M&A failure rates are as high as 80%, with evidence indicating that a significant contributing factor is neglect of the human element across the whole range of business relationships. “M&A is still regarded by many decision makers as an exclusively rational, financial and strategic activity, and not as a human collaboration” says Susan Cartwright (QFinance).
Customers and suppliers will have their own responses to news of a merger or an acquisition, but what happens with staff in situations of threat, real or perceived?
Our ancient brain still fires in response to a threat. Fight or flight likely reactions include:
- Excess adrenalin (meant to fuel muscles with blood and oxygen, diverting energy away from digestion) and cortisol (which affects blood sugar) lingers, triggering other hormone reactions
- ‘Amygdala hijack’ – the midbrain’s 911 system puts the rational brain on hold
Fear, panic, anxiety, anger (even rage) – all debilitating and distracting, diverting energy and focus away from positive solutions and resourcefulness. This emotional rollercoaster plays havoc with hormones adding to excess cortisol, which in turn triggers sleep disturbance, stomach fat and other risk factors.
Circular thoughts loop, fuelled by catastrophic self talk of worst case scenarios. Disassociation and withdrawal can fulfill the fear of diminishing opportunities.
These states are associated with errors and generalised workplace risk. There is an increased likelihood of emails sent to the wrong people, confidential information being inappropriately released, incorrect figures in quotations or reports, moodiness and impatience expressed in important client or colleague correspondence and forms of sabotage from petty pilfering to IP theft. These and other signs of disassociation, disconnect and dismissiveness are potentially disastrous for an organisation at a time of vulnerability……when excellent service, efficient delivery and market confidence are critical.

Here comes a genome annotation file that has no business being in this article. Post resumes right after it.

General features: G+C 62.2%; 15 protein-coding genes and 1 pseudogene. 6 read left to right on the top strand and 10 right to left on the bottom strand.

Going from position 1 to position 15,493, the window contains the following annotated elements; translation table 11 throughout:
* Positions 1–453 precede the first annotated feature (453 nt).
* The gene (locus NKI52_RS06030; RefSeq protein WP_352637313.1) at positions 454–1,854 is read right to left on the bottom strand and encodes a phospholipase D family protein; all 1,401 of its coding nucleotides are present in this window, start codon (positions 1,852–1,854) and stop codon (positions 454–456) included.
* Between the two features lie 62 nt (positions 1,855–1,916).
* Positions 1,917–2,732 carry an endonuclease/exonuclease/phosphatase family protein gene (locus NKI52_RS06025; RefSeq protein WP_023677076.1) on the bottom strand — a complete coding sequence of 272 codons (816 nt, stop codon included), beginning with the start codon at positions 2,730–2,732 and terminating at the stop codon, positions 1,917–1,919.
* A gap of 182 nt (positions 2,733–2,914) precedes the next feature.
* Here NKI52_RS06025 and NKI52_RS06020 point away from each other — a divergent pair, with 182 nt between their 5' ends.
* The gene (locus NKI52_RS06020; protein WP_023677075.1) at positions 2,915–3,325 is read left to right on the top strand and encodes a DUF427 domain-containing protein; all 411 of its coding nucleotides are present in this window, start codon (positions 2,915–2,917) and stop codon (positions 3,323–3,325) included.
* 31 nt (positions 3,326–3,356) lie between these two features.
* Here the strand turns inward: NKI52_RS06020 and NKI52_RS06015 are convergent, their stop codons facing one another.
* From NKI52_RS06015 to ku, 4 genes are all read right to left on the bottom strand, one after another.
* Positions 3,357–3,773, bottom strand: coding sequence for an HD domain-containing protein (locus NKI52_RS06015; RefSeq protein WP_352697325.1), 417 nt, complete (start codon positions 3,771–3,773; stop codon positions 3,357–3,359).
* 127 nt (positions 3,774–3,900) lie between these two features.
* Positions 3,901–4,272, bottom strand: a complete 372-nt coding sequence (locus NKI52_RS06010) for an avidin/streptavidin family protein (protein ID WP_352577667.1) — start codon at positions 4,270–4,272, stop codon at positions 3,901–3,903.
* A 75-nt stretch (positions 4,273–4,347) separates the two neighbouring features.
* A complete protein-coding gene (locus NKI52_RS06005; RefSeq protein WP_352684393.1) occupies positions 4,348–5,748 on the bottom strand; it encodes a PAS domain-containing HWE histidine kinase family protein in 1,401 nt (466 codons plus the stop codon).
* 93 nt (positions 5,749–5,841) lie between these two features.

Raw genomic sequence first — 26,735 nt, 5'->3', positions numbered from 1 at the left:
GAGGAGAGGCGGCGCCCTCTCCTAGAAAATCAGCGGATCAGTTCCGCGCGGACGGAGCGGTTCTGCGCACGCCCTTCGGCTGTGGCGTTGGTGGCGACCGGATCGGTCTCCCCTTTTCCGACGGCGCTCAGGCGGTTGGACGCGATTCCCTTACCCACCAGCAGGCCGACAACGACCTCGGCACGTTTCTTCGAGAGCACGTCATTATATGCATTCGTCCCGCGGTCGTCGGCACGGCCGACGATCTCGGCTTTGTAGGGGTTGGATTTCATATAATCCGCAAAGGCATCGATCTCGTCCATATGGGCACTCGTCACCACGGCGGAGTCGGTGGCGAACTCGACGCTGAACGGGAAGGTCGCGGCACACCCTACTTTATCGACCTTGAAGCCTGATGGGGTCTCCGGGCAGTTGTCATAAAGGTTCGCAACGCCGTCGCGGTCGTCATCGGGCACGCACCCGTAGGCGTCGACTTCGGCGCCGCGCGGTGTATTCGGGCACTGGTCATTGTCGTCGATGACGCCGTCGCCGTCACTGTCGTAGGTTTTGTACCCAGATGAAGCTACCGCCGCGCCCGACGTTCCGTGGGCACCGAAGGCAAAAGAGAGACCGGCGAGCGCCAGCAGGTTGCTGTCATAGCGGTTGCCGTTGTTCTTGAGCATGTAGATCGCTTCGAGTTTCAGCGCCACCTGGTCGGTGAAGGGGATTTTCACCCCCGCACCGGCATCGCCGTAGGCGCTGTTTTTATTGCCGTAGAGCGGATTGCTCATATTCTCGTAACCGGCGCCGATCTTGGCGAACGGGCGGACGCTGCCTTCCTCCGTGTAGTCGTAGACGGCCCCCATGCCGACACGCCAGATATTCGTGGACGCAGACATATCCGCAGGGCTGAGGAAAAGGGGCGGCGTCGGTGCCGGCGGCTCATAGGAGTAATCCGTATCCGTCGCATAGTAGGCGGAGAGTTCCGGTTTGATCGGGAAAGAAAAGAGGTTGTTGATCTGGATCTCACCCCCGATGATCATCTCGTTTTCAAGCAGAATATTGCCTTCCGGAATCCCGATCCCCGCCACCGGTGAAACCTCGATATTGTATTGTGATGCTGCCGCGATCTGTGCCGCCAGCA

Contrast this with a true story:
A manager told of a time when the company had gone through (yet another) restructure. Her manager at the time had been so positive (aspirational) about the change that her team experienced this as a time of adventure and opportunity. She sharply contrasted their experience with that of other departments. It was how the department head framed the experience for them that determined how they thought, felt and acted – not how positively or negatively people were affected by the change.
Simply put, leadership determined the mental therefore emotional therefore physical reactions of those involved.
During times of uncertainty, leadership stays the course.
“You can’t blow an uncertain trumpet.” Theodore M. Hesburgh
In times of uncertainty, the temptation is to avoid people, cancel meetings (what if they ask questions we can’t answer?), disappear behind closed doors, say too much, not enough, the right thing at the wrong time or the wrong thing at the right time.
- Increase adherence to rituals – this calms the midbrain
- Create a positive, optimistic outlook as a leadership team (not in a Pollyanna sense but as a deliberate strategy)
- Set (and honour) regular, distinct times to chat/vent. (One leader made 2pm on a Friday available for a ‘drop in’.)
- Don’t feel you have to artificially create a safe haven. Say ‘I don’t know’ if you need to but also work to build self-belief and resourcefulness
- Use words that keep people calm and positive, but also in touch with reality
- Form a mental contract with the whole team to only add positive, helpful dialogue to the common space
- Focus people on what is known/certain and on short term goals – e.g. the significance of what they do in the big picture; make this a daily re-commitment during the crisis peak
Better yet, build agile, resourceful, confident, positive people ahead of when its needed; people who source security from their continually-growing capability rather than from an employer, role or function. Do this and you will not only have built a great reputation but created a powerful legacy.